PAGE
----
There are a few deep craters with overhanging walls and bubbles coming up from the darkness. All over the lakebed, you are also likely to see numerous dead brown trout, which makes for a very eerie experience. And just when you thought it couldn’t get any weirder, the movement of gas bubbles coming up through the lakebed causes the surrounding rocks to vibrate, which you’ll be able to feel. Tip: take an egg with you to hard boil underwater.
In the summer the lake can be as warm as 57 F (14 C) but you should still dive in a drysuit. It’s a very easy dive so open-water certification is adequate. The lake freezes over in winter, so unless you’re an ice diver, visit from May to October.
Gardur is a shore dive in the ocean near Keflavik International Airport, about an hour’s drive south of Reykjavik. This fantastic dive site contains numerous species of colorful algae, which act as a food source for all manner of marine animals. It’s great for macro, but also has some kelp forests sheltering wolfish, flatfish, monkfish, and scorpionfish. You will also see cod, pollock, and maybe some Atlantic herring. Keep your eye on the blue while you’re macro hunting and a humpback or minke whale might swim past. It’s technically possible to see orcas, sperm, fin, sei or blue whales. But it is pretty unlikely, as the site is no more than 60 feet (18m) deep.
Dive here between May and September, as the winter is usually too windy for calm seas. Open-water certification is adequate, but drysuit qualification is preferred.
SS El Grillo
Located in the fjord of Seyðisfjörður in the east of Iceland, the SS El Grillo was a British oil tanker. German fighter planes sank the ship in World War II, and although there were no casualties, the wreck was slowly leaking oil until 2002 when the rest was pumped out. It lies at almost 150 feet (45 m) on the seabed, with the highest point at 92 feet (28 m). The ship is almost 500 feet (150 m) long and takes multiple dives to explore.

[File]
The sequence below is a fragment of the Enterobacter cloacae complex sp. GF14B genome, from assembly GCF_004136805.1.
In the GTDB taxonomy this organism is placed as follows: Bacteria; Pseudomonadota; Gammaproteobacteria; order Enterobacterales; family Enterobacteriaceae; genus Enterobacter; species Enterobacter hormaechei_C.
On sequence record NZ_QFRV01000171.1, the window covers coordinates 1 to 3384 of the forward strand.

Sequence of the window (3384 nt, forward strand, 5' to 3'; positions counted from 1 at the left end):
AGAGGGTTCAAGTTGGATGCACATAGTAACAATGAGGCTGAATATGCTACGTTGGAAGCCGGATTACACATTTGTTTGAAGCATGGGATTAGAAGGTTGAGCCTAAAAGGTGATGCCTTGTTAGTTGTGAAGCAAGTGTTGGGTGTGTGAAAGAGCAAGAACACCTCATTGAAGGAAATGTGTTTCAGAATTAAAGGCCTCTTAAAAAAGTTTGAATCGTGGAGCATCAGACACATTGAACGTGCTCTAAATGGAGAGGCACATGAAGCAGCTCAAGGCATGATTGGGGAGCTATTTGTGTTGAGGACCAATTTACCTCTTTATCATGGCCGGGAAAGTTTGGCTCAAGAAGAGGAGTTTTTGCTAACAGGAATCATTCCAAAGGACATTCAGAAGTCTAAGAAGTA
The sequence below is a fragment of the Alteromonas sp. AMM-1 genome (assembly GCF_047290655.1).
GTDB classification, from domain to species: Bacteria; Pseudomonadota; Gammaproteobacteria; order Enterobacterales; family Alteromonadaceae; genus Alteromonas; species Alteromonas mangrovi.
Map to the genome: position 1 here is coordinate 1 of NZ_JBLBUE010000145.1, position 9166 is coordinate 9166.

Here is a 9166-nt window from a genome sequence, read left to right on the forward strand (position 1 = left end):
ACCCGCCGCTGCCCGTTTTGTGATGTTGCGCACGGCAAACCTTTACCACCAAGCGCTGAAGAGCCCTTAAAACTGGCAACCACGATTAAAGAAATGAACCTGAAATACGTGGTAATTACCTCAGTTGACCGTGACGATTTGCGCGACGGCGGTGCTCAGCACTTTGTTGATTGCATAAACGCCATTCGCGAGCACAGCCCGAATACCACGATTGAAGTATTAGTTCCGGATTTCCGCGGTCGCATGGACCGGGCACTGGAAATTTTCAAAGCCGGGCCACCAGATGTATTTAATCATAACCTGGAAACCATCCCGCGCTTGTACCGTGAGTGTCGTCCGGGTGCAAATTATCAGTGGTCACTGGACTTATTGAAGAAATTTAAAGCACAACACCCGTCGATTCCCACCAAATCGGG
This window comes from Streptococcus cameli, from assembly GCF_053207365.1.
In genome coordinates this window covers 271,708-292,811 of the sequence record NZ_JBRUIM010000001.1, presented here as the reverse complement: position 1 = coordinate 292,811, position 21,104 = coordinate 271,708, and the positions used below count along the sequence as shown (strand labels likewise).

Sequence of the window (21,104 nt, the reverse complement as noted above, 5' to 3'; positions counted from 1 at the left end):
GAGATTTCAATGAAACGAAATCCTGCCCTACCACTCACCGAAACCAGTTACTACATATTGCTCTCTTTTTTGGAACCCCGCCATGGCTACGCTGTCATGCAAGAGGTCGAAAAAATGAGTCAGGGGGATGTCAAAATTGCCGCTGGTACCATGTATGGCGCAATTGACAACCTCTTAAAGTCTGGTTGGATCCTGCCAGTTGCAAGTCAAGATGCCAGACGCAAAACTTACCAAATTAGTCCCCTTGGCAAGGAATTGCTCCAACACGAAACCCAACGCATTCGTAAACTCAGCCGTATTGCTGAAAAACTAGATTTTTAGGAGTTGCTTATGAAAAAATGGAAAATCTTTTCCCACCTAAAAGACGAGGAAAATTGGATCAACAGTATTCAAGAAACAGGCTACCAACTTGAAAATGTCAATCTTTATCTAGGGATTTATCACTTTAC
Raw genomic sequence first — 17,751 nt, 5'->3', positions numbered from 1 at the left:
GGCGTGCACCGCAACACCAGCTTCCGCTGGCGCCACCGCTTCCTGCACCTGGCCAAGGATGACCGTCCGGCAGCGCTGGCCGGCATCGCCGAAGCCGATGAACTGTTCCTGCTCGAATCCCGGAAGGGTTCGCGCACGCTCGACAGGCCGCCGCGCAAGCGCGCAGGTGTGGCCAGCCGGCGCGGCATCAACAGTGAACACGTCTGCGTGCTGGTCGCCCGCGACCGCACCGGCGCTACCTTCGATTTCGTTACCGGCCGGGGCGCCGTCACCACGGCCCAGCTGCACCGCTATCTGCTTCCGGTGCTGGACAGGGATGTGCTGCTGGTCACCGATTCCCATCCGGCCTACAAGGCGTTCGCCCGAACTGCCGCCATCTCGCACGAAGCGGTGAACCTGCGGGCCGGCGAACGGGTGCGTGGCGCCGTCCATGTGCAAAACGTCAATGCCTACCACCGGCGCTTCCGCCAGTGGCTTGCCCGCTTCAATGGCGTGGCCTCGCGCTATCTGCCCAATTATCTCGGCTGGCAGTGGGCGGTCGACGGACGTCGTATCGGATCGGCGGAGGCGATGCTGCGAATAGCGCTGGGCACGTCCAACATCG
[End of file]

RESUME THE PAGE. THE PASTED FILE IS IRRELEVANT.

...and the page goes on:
Because of the depth you’ll need an advanced certification and nitrox is preferable. Just as with the other dives on this list, you’ll need drysuit certification. The best time to dive the wreck is between May and September.
Although the sites we’ve shared here offer some of the best scuba diving in Iceland, there are many more to explore. There are a number of dive shops on the island. Try Scuba Iceland, a small dive center with a family feel. The shop’s seven instructors can guide dives as well as teach PADI, SSI, BSAC, SDI and TDI courses. You can dive for one day or participate in a multi-day dive package. If you don’t have drysuit certification, you can take the drysuit specialty course with the shop. The second certification dive is at Silfra.
Richard Devanney is a PADI, SSI, BSAC and SDI instructor who teaches technical diving through TDI, SSI XR and PADI TecRec. He currently lives in Reykjavik, Iceland, and manages Dive Silfra, owned by parent company Arctic Adventures. He runs a Facebook technical diving page called Iceland Technical Diving. Contact him at firstname.lastname@example.org or rd